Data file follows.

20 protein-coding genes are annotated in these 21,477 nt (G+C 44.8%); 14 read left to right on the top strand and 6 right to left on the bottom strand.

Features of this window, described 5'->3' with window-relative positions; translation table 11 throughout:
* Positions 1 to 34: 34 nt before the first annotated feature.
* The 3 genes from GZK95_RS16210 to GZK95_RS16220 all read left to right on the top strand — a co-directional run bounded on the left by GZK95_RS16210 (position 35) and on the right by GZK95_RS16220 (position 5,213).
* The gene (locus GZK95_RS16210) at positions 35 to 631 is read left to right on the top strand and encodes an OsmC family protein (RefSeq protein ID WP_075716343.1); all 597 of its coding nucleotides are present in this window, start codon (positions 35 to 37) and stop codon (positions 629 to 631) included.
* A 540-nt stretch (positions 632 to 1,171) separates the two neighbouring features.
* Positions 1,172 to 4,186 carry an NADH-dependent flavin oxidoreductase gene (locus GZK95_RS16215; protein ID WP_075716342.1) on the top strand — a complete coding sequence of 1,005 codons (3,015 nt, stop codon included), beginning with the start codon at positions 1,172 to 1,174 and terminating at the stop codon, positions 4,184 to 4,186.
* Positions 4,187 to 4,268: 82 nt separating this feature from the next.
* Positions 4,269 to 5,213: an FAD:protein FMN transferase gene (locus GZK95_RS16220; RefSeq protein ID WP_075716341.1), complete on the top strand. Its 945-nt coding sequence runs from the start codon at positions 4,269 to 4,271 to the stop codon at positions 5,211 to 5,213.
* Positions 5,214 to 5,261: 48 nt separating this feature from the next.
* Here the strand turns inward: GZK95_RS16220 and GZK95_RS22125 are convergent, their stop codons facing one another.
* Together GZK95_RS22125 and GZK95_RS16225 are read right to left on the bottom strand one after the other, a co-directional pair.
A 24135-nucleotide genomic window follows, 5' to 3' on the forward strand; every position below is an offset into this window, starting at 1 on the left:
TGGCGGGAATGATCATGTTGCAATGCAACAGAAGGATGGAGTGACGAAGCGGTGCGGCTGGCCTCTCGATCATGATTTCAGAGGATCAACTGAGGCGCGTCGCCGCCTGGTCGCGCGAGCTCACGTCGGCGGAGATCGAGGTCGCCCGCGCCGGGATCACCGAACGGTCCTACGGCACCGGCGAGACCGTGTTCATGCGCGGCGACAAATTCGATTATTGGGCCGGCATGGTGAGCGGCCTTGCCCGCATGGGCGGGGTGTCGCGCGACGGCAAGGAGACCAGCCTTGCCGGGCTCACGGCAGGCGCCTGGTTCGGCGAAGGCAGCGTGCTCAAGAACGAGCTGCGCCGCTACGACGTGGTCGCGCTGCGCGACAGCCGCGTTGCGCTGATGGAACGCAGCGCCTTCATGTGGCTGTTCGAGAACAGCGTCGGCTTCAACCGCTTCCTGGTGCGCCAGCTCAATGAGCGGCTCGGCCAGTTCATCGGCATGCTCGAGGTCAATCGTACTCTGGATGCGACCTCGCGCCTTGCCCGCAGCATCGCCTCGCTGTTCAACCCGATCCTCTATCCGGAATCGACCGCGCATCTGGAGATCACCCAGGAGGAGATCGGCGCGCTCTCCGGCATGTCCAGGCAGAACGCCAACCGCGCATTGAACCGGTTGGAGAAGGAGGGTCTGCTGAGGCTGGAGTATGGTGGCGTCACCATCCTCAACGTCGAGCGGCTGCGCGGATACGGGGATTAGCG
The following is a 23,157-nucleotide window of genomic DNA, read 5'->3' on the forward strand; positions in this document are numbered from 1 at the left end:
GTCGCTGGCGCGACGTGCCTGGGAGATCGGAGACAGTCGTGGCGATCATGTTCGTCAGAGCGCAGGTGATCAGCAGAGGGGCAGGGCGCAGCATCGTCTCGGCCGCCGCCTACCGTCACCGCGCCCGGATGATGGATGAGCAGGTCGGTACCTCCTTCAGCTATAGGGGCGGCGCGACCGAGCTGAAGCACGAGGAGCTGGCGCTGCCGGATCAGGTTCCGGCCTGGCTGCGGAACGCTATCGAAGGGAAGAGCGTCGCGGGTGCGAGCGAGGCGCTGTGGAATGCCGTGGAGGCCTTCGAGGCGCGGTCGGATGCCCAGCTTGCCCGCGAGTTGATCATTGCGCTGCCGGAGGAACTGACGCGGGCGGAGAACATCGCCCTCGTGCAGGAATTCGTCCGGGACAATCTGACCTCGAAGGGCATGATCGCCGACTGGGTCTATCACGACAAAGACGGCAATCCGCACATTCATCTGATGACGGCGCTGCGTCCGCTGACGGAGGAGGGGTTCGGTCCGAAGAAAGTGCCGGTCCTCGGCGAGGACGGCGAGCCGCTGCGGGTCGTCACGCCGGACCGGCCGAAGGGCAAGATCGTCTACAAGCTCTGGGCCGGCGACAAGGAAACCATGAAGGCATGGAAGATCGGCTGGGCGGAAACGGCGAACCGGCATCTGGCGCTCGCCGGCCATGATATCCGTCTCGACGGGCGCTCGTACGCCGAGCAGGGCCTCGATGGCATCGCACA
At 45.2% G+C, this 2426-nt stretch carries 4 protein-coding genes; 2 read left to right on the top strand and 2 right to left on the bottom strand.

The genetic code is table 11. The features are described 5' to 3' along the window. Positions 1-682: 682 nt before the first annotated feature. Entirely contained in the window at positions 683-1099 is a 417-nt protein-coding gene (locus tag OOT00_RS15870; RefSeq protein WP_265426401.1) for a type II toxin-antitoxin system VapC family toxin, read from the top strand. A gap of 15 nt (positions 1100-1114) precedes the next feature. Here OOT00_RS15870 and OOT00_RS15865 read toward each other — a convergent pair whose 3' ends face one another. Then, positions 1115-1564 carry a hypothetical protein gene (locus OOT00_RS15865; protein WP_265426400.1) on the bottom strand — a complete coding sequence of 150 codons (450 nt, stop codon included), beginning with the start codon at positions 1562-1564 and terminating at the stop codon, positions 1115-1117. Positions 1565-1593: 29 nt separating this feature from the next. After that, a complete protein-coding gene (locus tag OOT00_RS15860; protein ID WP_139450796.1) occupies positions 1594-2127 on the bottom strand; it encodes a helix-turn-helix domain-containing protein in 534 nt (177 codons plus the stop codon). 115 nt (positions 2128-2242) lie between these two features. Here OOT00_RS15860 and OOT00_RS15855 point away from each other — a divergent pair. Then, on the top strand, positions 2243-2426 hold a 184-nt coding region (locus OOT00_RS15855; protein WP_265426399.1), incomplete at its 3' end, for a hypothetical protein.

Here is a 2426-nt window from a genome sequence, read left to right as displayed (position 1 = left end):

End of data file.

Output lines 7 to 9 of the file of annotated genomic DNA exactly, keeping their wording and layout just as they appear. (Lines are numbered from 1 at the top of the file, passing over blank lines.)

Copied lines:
* Positions 1,172 to 4,186 carry an NADH-dependent flavin oxidoreductase gene (locus GZK95_RS16215; protein ID WP_075716342.1) on the top strand — a complete coding sequence of 1,005 codons (3,015 nt, stop codon included), beginning with the start codon at positions 1,172 to 1,174 and terminating at the stop codon, positions 4,184 to 4,186.
* Positions 4,187 to 4,268: 82 nt separating this feature from the next.
* Positions 4,269 to 5,213: an FAD:protein FMN transferase gene (locus GZK95_RS16220; RefSeq protein ID WP_075716341.1), complete on the top strand. Its 945-nt coding sequence runs from the start codon at positions 4,269 to 4,271 to the stop codon at positions 5,211 to 5,213.